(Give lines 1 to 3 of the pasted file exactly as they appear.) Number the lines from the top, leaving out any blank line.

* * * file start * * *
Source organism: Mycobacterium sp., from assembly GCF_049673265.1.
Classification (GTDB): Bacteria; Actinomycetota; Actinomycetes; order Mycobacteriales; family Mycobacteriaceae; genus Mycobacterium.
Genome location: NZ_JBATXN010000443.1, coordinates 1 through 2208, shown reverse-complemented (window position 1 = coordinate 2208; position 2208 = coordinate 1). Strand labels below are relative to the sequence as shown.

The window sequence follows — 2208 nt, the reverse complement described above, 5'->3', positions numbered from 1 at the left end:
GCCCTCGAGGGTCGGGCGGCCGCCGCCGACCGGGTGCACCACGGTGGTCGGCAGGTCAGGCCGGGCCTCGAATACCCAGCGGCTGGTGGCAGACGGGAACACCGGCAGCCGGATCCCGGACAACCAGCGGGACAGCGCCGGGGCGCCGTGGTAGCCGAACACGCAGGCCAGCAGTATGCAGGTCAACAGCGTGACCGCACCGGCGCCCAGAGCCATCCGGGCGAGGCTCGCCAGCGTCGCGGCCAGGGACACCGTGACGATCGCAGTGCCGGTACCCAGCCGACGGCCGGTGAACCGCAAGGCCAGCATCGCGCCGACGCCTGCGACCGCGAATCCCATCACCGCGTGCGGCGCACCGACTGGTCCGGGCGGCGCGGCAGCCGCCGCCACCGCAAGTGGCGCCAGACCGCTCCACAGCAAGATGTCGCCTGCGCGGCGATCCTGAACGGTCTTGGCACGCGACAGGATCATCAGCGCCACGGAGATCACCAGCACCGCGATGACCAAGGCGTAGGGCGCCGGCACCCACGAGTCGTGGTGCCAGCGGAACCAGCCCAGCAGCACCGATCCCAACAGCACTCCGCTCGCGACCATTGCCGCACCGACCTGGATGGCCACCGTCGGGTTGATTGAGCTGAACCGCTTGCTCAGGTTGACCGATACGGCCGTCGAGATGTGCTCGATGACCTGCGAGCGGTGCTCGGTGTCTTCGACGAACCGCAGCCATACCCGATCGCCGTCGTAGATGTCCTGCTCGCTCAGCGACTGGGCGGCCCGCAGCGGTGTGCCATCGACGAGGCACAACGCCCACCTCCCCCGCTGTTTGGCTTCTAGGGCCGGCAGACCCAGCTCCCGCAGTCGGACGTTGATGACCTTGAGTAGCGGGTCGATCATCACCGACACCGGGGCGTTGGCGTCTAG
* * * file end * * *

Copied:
Source organism: Mycobacterium sp., from assembly GCF_049673265.1.
Classification (GTDB): Bacteria; Actinomycetota; Actinomycetes; order Mycobacteriales; family Mycobacteriaceae; genus Mycobacterium.
Genome location: NZ_JBATXN010000443.1, coordinates 1 through 2208, shown reverse-complemented (window position 1 = coordinate 2208; position 2208 = coordinate 1). Strand labels below are relative to the sequence as shown.